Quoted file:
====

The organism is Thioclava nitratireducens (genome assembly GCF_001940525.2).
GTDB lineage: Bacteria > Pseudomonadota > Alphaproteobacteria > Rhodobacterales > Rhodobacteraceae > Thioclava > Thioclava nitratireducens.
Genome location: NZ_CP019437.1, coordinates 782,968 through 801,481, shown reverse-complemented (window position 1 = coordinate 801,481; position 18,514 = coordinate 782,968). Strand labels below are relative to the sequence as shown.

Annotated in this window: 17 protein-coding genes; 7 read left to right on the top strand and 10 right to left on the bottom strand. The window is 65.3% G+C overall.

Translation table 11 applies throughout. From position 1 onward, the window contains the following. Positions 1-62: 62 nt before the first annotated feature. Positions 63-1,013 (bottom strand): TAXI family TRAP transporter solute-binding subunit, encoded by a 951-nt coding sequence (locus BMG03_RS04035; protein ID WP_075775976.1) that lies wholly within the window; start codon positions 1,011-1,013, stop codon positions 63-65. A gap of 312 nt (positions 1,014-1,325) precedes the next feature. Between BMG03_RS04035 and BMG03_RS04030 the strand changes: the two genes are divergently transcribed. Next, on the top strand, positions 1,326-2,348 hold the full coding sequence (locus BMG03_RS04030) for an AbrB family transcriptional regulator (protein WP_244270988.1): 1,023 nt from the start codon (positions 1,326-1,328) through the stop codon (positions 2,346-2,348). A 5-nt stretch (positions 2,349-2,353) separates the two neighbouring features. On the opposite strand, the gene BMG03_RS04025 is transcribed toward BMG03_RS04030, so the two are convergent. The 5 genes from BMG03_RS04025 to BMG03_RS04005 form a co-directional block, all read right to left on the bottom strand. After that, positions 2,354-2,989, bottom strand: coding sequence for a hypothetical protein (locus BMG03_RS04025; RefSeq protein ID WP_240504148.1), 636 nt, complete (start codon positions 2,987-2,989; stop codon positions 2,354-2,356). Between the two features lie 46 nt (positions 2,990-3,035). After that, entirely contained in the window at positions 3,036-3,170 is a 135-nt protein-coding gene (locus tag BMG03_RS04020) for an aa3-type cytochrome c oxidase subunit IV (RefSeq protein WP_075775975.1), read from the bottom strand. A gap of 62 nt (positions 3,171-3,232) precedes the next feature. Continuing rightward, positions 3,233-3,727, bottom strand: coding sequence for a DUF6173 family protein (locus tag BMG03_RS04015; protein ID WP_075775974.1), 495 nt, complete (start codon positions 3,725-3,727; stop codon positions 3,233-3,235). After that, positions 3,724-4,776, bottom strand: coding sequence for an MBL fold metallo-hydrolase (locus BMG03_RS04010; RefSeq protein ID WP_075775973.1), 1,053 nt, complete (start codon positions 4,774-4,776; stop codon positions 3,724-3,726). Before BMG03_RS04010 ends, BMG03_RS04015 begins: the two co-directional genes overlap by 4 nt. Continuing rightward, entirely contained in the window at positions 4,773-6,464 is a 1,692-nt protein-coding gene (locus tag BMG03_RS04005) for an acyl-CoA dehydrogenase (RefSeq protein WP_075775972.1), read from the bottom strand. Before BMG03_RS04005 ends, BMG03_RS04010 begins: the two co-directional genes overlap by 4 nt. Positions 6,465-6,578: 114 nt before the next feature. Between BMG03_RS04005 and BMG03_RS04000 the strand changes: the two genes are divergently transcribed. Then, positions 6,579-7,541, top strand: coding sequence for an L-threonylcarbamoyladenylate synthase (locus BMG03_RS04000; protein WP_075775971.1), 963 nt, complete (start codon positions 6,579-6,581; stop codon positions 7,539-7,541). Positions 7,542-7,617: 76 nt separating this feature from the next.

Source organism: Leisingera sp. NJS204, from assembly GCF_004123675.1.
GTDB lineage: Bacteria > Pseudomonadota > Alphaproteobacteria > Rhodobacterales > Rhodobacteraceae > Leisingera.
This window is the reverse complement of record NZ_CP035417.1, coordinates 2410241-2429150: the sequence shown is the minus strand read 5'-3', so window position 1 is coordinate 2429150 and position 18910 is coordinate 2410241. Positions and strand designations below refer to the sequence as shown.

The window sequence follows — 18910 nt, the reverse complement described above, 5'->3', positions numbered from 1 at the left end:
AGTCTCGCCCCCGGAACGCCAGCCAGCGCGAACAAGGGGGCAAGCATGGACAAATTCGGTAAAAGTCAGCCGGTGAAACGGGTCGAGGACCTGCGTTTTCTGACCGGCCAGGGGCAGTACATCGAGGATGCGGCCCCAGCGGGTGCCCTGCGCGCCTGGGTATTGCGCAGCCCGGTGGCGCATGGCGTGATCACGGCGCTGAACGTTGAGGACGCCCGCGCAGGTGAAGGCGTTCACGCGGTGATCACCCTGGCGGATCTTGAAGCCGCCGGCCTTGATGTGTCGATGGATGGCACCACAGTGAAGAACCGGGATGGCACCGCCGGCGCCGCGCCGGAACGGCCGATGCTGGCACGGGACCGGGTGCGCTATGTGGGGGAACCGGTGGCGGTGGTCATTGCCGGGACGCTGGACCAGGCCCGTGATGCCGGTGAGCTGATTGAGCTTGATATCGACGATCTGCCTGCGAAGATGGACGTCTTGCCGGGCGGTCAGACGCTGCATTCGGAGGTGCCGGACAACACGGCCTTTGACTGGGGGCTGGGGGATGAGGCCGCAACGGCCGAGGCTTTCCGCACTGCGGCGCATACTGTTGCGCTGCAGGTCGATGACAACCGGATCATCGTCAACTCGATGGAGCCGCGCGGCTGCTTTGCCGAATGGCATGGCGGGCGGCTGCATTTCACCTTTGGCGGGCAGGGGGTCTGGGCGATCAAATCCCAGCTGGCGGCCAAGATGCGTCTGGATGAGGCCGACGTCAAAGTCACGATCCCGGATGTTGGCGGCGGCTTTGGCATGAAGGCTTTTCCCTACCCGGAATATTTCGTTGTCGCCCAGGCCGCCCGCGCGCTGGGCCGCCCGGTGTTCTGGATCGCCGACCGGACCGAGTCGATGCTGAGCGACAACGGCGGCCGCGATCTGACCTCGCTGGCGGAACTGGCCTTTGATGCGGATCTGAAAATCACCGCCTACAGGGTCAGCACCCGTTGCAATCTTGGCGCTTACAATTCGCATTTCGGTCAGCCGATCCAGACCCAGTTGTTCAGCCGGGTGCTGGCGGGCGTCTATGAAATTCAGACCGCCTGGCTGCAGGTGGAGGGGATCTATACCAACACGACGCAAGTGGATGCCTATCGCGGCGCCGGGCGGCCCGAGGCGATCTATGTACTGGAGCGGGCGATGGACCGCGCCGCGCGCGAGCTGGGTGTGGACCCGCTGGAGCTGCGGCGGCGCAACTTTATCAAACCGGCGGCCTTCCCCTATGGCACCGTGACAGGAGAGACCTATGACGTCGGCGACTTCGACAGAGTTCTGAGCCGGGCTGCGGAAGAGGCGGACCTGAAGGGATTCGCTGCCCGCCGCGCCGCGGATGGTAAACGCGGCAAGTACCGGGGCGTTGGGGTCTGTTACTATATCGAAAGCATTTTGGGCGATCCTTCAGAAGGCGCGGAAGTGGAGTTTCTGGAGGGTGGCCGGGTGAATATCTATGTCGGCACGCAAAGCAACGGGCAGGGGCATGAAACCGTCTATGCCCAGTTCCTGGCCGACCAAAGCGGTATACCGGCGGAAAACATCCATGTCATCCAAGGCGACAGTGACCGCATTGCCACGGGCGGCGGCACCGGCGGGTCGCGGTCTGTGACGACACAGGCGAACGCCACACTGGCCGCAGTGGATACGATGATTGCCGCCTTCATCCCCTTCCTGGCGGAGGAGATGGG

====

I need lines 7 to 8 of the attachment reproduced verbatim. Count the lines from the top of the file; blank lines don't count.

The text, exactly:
GTDB lineage: Bacteria > Pseudomonadota > Alphaproteobacteria > Rhodobacterales > Rhodobacteraceae > Leisingera.
This window is the reverse complement of record NZ_CP035417.1, coordinates 2410241-2429150: the sequence shown is the minus strand read 5'-3', so window position 1 is coordinate 2429150 and position 18910 is coordinate 2410241. Positions and strand designations below refer to the sequence as shown.